Once again, here are some interesting bits of news related to our coverage region, in this case, Russia, from the folks at CIMA’s Digital Mash Up, including a link to a Forbes profile of Alexei Navalny:
An Uzbek woman committed suicide on 4 December after being held and interrogated by police for four days, according to Radio Free Europe. A human rights activist told RFE that Gulsumoy Abdujalilova was beaten and pressured to help murder opposition activists. She was a university student in Germany who was home for vacation in the western province of Andijan when she was summoned by authorities. Some believe she was signaled out by Uzbek police because of her Facebook friends and activity. Read More »
Days before Russians go to the polls to choose a new parliament, Global Voices blogger Alexey Sidorenko reports on a remarkable example of push-back against the “official” way of electioneering – and increasing pressure from the political center on a group intent on documenting election violations. Read More »
Social media-spawned protests have failed to materialize as expected despite recent attempts by Belarusian activists. Read More »
As Russia gears up for parliamentary elections in a few days and presidential elections this coming spring, more and more eyes are turning to watch a new player in the national political scene there: the Internet. Read More »
Belarusian writer, researcher and social commentator Evgeny Morozov is an expert on how technology affects social and political arenas. Earlier this year he published a book called The Net Delusion: The Dark Side of Internet Freedom where he looks critically at the ideas and idealism of cyber-utopianism and how the Internet may do as much harm for democracy as it does good for people in authoritarian states.
In 2009, Morozov gave a talk called The Internet in Society: Empowering or Censoring Citizens where he spoke about these issues. RSA Animate put the talk to images for this great video.
A video that may or may not show hundreds of Russians booing Russian Prime Minister Vladimir Putin at a mixed martial arts match this past weekend has gone viral. Almost 2 million people have now watched the video of the incident, which took place on 20 November after Putin appeared in the ring to congratulate Fedor on his victory. While the organizers and Kremlin claim that the crowd was razzing the defeated American fighter, Jeff Monson, many believe the audience’s anger was directed at Putin. Read More »
Politicians have a way with words. Sometimes they also have a way with facts. That is to say, they have their way with the facts. That’s why new sites are popping up around the world to keep politicians honest and hold them to their promises. A website in Slovakia, Demagog.sk, is doing just that. Read More »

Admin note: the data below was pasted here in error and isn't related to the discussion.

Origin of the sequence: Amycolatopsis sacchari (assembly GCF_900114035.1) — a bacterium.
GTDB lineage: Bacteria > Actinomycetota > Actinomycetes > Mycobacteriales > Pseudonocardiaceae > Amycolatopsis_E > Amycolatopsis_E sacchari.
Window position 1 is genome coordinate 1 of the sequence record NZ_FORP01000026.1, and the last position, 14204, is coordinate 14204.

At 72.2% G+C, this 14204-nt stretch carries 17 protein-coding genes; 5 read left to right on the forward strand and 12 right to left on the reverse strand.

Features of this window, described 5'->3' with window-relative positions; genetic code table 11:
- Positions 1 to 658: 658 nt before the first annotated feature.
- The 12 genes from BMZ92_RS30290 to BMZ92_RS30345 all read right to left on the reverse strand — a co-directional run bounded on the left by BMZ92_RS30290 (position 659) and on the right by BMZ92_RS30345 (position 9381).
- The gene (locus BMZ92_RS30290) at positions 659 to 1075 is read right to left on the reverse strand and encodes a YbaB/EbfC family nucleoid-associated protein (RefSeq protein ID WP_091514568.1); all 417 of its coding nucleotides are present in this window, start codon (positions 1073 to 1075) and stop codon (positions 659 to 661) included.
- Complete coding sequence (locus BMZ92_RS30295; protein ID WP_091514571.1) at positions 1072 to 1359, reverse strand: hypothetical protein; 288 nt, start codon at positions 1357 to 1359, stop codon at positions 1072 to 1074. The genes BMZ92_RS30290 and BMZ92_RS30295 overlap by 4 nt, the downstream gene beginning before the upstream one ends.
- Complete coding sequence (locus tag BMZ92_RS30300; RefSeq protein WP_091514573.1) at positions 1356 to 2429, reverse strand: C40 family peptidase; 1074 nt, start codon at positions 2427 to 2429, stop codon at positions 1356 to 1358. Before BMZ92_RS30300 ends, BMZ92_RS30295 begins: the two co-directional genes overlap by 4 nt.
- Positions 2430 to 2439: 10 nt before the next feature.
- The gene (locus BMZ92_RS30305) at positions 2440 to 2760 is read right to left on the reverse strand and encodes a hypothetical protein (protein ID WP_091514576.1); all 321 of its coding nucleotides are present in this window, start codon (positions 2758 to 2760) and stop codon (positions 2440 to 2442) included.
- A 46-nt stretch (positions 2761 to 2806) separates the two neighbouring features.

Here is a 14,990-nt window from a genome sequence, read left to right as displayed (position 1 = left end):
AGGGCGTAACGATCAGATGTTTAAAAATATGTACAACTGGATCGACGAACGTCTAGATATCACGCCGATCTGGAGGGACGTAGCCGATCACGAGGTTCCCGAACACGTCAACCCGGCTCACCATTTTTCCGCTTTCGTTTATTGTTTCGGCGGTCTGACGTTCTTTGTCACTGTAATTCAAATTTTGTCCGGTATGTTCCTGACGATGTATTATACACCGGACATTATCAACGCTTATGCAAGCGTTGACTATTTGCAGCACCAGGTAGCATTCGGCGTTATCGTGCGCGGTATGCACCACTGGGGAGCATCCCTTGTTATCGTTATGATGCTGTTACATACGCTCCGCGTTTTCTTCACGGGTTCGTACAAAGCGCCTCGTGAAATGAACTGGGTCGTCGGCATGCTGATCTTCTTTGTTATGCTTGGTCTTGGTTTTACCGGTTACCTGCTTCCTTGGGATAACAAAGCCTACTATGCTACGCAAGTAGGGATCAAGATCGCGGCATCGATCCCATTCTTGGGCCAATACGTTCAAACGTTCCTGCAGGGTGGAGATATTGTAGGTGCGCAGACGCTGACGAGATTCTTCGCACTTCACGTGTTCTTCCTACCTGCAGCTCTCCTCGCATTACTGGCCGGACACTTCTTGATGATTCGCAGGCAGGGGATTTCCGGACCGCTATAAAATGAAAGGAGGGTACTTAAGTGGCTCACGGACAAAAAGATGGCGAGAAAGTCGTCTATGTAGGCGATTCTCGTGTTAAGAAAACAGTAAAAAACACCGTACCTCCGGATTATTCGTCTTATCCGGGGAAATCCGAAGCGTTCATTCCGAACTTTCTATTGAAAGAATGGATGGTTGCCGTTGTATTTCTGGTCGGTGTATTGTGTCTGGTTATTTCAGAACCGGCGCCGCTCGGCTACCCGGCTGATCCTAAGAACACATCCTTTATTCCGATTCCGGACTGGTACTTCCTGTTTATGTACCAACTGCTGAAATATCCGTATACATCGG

Activists and civil society participants in Romania are coming up with innovative ways of combatting problems they see in their communities. A recent blog post on Tech Soup Global talks about what seems to have been a really productive competition called Restart Romania. The competition, organized by Tech Soup Romania, was designed to find, develop and support a few of the best ideas. Read More »
Twitter is a great tool for journalists to use when collecting information, but it can also be a valuable lifeline should they run into any trouble while reporting. A recent story posted by Foreign Policy tells the breathless tale of an American journalist arrested while working in Kyrgyzstan. He had been covering a protest when he was picked up by men claiming to be secret police. Fortunately for him, he was able to phone a friend before being taken away. This is the story of how his friends were able to use Twitter to locate him and start an immediate dialogue with the people in power who could help set him free.
Homepage photo by Alton, Creative Commons licensed.
He is the most popular Georgian on Facebook, and the number of his fans increased after a recent announcement by his billionaire father, Bidzina Ivanishvili, Georgia’s richest man according to Forbes, with an estimated worth of $5.5billion. Ivanishvili declared that he would form a political party and take part in the 2012 parliamentary elections.
While high costs and low speeds, heavily regulated content, and daily threats of violence and arrest continue to frustrate journalists working online in Russia and Central Asia, increasingly, networks of young activists have been using the latest developments in social media to promote anti-corruption. Read More »